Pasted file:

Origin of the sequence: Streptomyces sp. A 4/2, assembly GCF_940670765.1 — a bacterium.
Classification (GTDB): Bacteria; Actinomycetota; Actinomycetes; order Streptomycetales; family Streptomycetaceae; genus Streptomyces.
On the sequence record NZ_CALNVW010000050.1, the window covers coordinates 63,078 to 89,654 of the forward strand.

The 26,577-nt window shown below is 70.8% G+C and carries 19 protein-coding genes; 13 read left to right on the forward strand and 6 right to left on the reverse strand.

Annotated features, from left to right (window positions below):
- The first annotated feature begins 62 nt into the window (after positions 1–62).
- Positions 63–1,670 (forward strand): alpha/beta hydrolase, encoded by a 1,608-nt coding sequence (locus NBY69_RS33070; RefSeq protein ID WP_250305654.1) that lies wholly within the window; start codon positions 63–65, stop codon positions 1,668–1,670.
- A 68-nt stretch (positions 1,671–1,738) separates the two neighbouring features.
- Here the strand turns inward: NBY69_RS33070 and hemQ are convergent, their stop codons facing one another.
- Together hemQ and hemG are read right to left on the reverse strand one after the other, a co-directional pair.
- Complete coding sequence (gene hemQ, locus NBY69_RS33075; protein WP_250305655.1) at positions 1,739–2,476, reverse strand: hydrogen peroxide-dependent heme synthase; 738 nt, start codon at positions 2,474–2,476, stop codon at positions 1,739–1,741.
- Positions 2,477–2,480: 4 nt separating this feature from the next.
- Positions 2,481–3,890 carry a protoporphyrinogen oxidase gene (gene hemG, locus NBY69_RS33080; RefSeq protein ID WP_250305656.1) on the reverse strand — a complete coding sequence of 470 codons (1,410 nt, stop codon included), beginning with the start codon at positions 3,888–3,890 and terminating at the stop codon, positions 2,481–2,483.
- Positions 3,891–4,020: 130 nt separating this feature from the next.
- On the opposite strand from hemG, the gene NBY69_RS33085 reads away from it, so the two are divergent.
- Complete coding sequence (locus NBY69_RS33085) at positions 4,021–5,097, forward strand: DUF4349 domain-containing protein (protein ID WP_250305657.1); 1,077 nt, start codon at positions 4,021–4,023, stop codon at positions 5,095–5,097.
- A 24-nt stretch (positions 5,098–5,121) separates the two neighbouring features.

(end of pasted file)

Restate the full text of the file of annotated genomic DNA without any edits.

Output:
Origin of the sequence: Streptomyces sp. A 4/2, assembly GCF_940670765.1 — a bacterium.
Classification (GTDB): Bacteria; Actinomycetota; Actinomycetes; order Streptomycetales; family Streptomycetaceae; genus Streptomyces.
On the sequence record NZ_CALNVW010000050.1, the window covers coordinates 63,078 to 89,654 of the forward strand.

The 26,577-nt window shown below is 70.8% G+C and carries 19 protein-coding genes; 13 read left to right on the forward strand and 6 right to left on the reverse strand.

Annotated features, from left to right (window positions below):
- The first annotated feature begins 62 nt into the window (after positions 1–62).
- Positions 63–1,670 (forward strand): alpha/beta hydrolase, encoded by a 1,608-nt coding sequence (locus NBY69_RS33070; RefSeq protein ID WP_250305654.1) that lies wholly within the window; start codon positions 63–65, stop codon positions 1,668–1,670.
- A 68-nt stretch (positions 1,671–1,738) separates the two neighbouring features.
- Here the strand turns inward: NBY69_RS33070 and hemQ are convergent, their stop codons facing one another.
- Together hemQ and hemG are read right to left on the reverse strand one after the other, a co-directional pair.
- Complete coding sequence (gene hemQ, locus NBY69_RS33075; protein WP_250305655.1) at positions 1,739–2,476, reverse strand: hydrogen peroxide-dependent heme synthase; 738 nt, start codon at positions 2,474–2,476, stop codon at positions 1,739–1,741.
- Positions 2,477–2,480: 4 nt separating this feature from the next.
- Positions 2,481–3,890 carry a protoporphyrinogen oxidase gene (gene hemG, locus NBY69_RS33080; RefSeq protein ID WP_250305656.1) on the reverse strand — a complete coding sequence of 470 codons (1,410 nt, stop codon included), beginning with the start codon at positions 3,888–3,890 and terminating at the stop codon, positions 2,481–2,483.
- Positions 3,891–4,020: 130 nt separating this feature from the next.
- On the opposite strand from hemG, the gene NBY69_RS33085 reads away from it, so the two are divergent.
- Complete coding sequence (locus NBY69_RS33085) at positions 4,021–5,097, forward strand: DUF4349 domain-containing protein (protein ID WP_250305657.1); 1,077 nt, start codon at positions 4,021–4,023, stop codon at positions 5,095–5,097.
- A 24-nt stretch (positions 5,098–5,121) separates the two neighbouring features.